Tiafoe was not simply revitalized; he started playing madly inspired tennis, as if he had suddenly been given a new lease on life. He held at 30 for 5-5 and broke Sinner in the following game again with some improvising that defied belief, making a forehand half volley drop shot winner that kissed the sideline. It was as if he was playing a practice match that meant nothing, but to Sinner this turnaround was deeply serious and disconcerting. He double faulted that game away and never really recovered. An unconsciously magnificent Tiafoe marched to victory 3-6 7-5 6-2 over a despondent Sinner.

Not only was Sinner feeling the sting of an improbable defeat, but he was perturbed by some excessively demonstrative behavior from his opponent. Tiafoe is an enormously crowd pleasing performer and there is nothing wrong with that; in fact, it is one of his finest qualities because fans always look forward to establishing eye contact with him and feeling as if he is there to entertain them. In that regard, Tiafoe is great for the game. He connects with his audiences the way few performers are inclined to do.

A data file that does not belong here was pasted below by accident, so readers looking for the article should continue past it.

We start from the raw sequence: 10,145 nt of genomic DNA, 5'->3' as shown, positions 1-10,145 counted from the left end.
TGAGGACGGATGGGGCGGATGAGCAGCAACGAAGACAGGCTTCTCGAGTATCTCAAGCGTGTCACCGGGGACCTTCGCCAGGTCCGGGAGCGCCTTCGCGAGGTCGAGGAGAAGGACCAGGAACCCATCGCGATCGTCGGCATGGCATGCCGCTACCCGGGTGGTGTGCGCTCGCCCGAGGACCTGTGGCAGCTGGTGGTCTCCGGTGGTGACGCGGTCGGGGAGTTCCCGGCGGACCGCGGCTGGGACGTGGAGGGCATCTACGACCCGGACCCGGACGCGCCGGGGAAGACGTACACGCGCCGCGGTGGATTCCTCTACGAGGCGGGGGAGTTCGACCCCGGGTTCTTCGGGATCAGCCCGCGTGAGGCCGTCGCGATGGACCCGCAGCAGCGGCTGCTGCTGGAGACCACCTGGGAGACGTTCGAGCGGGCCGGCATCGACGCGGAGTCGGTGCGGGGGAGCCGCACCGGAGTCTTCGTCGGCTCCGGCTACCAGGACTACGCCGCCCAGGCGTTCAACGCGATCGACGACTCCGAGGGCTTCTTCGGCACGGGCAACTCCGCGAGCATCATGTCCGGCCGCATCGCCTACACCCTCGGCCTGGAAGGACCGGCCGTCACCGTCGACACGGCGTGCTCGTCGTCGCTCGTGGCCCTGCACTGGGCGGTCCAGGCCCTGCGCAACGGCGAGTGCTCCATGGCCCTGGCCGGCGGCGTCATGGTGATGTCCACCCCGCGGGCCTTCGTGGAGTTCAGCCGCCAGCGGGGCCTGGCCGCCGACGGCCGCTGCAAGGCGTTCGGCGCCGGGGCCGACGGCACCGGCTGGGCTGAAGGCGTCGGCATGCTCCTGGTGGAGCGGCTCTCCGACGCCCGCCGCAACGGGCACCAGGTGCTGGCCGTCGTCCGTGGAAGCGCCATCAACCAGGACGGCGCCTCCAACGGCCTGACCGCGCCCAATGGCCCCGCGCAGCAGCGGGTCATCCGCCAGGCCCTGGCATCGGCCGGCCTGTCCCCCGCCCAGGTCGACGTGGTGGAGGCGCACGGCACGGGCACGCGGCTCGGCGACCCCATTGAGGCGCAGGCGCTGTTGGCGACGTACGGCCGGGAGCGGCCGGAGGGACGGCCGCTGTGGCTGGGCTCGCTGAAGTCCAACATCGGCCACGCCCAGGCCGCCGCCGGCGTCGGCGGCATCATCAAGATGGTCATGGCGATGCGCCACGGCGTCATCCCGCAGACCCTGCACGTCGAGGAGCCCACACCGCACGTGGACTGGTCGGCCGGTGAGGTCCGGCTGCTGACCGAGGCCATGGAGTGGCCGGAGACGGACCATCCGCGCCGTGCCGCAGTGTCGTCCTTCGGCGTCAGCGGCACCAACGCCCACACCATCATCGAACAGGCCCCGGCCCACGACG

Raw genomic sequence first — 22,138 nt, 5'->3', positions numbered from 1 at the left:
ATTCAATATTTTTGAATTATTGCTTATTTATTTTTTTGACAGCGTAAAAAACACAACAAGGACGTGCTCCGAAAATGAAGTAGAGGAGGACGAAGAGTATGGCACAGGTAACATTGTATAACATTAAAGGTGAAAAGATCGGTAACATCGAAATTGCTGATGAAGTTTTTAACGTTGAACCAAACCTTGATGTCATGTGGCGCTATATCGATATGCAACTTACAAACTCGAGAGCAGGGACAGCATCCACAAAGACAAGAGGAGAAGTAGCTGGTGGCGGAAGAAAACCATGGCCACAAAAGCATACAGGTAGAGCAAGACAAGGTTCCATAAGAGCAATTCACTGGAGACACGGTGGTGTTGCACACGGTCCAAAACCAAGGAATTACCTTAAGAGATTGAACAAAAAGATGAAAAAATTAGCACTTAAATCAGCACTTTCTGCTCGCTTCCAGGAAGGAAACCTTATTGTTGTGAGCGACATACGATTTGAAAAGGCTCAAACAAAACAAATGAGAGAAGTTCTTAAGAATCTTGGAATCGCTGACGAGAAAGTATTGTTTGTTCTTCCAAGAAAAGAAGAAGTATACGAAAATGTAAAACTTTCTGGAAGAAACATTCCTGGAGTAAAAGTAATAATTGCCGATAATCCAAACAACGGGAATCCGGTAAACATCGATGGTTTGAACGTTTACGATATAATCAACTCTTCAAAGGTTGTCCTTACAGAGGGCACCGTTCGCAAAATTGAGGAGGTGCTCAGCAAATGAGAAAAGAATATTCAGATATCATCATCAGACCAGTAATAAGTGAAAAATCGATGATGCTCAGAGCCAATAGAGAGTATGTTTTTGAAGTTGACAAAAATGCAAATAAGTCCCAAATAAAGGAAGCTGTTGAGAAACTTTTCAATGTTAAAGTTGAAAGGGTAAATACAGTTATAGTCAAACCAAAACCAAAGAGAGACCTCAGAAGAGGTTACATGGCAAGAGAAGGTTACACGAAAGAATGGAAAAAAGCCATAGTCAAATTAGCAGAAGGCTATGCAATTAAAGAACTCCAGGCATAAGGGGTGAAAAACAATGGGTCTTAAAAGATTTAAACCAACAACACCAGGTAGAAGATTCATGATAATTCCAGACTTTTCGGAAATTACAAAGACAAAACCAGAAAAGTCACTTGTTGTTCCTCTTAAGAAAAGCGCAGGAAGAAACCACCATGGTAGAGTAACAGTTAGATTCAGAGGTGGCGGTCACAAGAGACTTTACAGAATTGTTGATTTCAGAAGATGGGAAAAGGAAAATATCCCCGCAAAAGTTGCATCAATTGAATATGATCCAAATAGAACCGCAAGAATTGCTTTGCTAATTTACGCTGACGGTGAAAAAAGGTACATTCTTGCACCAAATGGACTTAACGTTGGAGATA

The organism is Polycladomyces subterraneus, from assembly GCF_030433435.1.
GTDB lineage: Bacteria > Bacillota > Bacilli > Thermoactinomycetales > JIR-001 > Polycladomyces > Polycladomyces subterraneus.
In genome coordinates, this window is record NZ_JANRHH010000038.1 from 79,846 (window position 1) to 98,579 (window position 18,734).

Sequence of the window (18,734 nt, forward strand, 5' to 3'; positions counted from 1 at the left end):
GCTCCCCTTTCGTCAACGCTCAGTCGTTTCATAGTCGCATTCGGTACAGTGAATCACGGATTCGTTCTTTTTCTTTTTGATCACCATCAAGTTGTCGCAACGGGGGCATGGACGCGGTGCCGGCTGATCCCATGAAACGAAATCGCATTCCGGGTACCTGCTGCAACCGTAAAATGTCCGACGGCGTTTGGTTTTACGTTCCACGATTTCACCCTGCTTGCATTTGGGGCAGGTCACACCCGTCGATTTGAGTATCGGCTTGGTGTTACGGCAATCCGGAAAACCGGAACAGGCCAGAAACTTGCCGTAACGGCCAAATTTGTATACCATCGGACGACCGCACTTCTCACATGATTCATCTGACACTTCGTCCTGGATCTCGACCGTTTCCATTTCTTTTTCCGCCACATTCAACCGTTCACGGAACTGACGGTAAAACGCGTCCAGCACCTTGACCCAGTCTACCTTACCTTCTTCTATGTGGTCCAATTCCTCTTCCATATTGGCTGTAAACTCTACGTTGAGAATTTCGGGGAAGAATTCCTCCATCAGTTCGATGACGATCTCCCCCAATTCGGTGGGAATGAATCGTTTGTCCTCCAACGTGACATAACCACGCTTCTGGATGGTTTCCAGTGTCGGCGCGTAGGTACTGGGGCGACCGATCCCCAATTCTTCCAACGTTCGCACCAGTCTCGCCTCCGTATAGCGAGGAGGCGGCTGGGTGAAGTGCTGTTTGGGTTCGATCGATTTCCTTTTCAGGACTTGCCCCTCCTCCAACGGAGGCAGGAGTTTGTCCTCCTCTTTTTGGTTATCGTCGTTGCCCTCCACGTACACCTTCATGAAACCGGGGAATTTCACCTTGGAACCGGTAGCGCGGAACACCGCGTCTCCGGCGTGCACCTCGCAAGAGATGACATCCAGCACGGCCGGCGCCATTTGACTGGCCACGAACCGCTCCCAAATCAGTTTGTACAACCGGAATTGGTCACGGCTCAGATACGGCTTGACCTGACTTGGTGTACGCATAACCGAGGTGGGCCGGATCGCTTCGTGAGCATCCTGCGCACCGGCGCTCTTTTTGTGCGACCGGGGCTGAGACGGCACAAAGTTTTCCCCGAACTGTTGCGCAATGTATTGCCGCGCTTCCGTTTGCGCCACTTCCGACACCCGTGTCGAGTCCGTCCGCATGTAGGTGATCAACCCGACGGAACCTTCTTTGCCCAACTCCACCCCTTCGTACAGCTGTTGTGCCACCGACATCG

But in this instance Tiafoe went too far and stepped over a line with his conduct in my view. Repeatedly as he waged his stunning comeback, he “high-fived” the spectators,  hugged some fans after chasing a ball near the stands and simply went overboard with the antics. Normally Tiafoe knows when to stop with his theatrics, and he has a measured way of getting the audiences on his side and allowing them to bring out the best in him, but here he was disrespectful to his opponent.

In any case, regardless of his demonstrativeness and whether or not it was excessive, Tiafoe had taken over Vienna and turned it into something resembling his hometown. The fans treated him as if he was an Austrian. For the first time in his career, he had won 29 matches in a year, surpassing his 2018 record by one match. His three victories over top 20 ranked players was a first for the American. But he could not contain Zverev in the title round contest. The German took the racket completely out of his hand, and served him off the court.